Don’t get me wrong—I love Singapore as much as the next person. What’s not to like about the diversity of people, the range of exquisite cuisine, the squeaky clean streets, the fast transportation, and the Changi Airport complete with its swimming pool, reclining chairs, and butterfly garden? While I freely admit it is one of the best places to have a layover and I could even see myself living here one day, I can’t help but notice some suspicious similarities between Singapore and my most recently read novel, George Orwell’s 1984. (All tongue-in-cheek, of course.)
In 1984, the controlled citizens under Big Brother ate food prefaced with “Victory.” Winston drank tasteless “Victory Coffee” and coveted the rationed and terrible quality “Victory Chocolate.” In Singapore, the McDonald’s advertises “Prosperity Fries,” “Double Prosperity Chicken Burgers,” and even “Double Prosperity Beef Burgers.” Hmm.
It didn’t take much for an outlier ‘corrupting’ society to be killed and “vaporized” from public records by the Thought Police in 1984. Rebellion against the government was met with brainwashing and eventually, death. I don’t know about the brain washing, but the back of my Singapore immigration card reads “WARNING: DEATH FOR DRUG TRAFFICKERS UNDER SINGAPORE LAW.” Try to slip drugs into Singapore and you don’t risk prison. They kill you, fair warning.
Okay, maybe it was only one gun, but it startled me to be woken up at 2:00 AM by a group of men with a machine gun wanting to see my boarding pass at the Changi Airport. Seeing that I had already cleared security, this felt like an excessive measure of control as I fumbled for my pass to show them. Orwell’s society is based on extreme amounts of control and regulation on a much grander scale.
Before killing rebels in the 1984 society they gave the prisoners a proper beating in preparation for torture and brainwashing. Corporal punishment is a thing in Singapore. The theft and littering rates are almost nonexistent because people are afraid. Risk these crimes and the punishment is to be caned. (Perhaps you have heard of the American man beat for spitting his gum on the sidewalk?) Those clean streets come at a price. Some caning, I was told while in Singapore, have to be carried out over two days to prevent people from bleeding to death.
Only the inner party members of the 1984 society benefit from any kind of luxury. Everyone else has to make do with what was available. In Singapore, driving is this privilege. Taxes and laws are extensive in many sectors, but owning a car hovers around 100,000 dollars in just tax and registration fees. Singapore does this on purpose to limit the amount of traffic and pollution in the city. Don’t fit into this bracket? Public transportation for you.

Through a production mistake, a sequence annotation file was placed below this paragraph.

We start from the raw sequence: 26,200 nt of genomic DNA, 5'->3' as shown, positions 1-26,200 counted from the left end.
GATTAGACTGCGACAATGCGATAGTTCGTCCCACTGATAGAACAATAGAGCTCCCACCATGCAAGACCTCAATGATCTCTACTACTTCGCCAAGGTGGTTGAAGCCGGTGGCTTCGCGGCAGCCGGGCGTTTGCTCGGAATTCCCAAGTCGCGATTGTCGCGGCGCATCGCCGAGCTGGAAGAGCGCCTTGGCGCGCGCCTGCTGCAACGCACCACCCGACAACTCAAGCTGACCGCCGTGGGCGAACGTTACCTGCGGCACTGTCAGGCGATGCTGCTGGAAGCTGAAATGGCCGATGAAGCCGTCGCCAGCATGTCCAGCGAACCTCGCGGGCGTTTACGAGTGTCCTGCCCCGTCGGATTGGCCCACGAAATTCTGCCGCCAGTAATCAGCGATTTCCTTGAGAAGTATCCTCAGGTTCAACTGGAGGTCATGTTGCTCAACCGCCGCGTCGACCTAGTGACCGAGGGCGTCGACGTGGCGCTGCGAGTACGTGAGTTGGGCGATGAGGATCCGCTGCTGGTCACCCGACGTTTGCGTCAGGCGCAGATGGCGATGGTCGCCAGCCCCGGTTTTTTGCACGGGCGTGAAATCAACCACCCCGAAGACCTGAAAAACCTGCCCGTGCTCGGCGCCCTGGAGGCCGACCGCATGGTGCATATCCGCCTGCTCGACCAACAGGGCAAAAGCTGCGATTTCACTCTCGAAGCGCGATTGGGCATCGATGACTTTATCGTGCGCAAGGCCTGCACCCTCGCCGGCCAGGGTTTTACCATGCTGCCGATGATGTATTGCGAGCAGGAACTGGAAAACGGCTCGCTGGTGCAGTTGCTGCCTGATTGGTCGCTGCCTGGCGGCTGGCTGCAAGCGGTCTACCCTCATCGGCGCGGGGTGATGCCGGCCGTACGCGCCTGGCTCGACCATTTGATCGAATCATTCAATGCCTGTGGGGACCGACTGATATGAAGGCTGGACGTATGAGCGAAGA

Obsession with Independence
For years Singapore has been obsessed with self-sufficiency and independence. Wanting to stand out from its neighbors and not rely on them, Singapore is especially interested in finding ways to create its own water supply rather than depend on enemy neighbors. In 1984, Orwell’s society is trapped in a bubble, only hearing about others through the lens of war. Of course, Singapore is an international presence, but don’t think they are satisfied with being dependent on others. At the moment, Singapore has taken on the massive task of figuring out how to turn salt water into a fresh water to sustain themselves. So far about half of their water source comes from this process and is stored in the fresh water bay surrounding the city. Singapore has a ways to go to have 100% water independence, but it won’t stop until this goal is achieved.
Sadly, with the massive pressures of life comes a lot of suicides in Singapore. However, you won’t hear about them in any mainstream news. Last time I was in Singapore I was told that it is only from eyewitnesses that one hears through the grapevine about people jumping off of skyscrapers. Singapore carefully minimizes reports of suicide in the media. This eerily reminds me of the “vaporized” citizens in Orwell’s world. When someone goes missing in that society, people have learned to not ask questions. Furthermore, suicide was a welcomed escape for those caught by the Thought Police.
Singapore’s national mascot is the Lion, a powerful and well-known symbol of superiority and an old sign of the British Empire. It doesn’t stop there. Singapore is covered in banners and advertisements that say “World’s Best So-and-So” and “Largest Such-And-Such on Earth.” Obviously lots of patriotic places apply these sorts of phrases, but Singapore seems to have more than most. Maybe these self-assertions are true. Who checks or questions? Big Brother is also able to make such claims in 1984.
Singapore has built “the world’s best airport” that serves as a major hub in Asia. It is difficult to fly anywhere in this region without a stop in Singapore. Sometimes it is a few hours, but often it is a full day so you have to leave the airport. I notice I have more stamps in my passport to Singapore than any other country. It’s almost like I have to check in. Almost like someone is watching…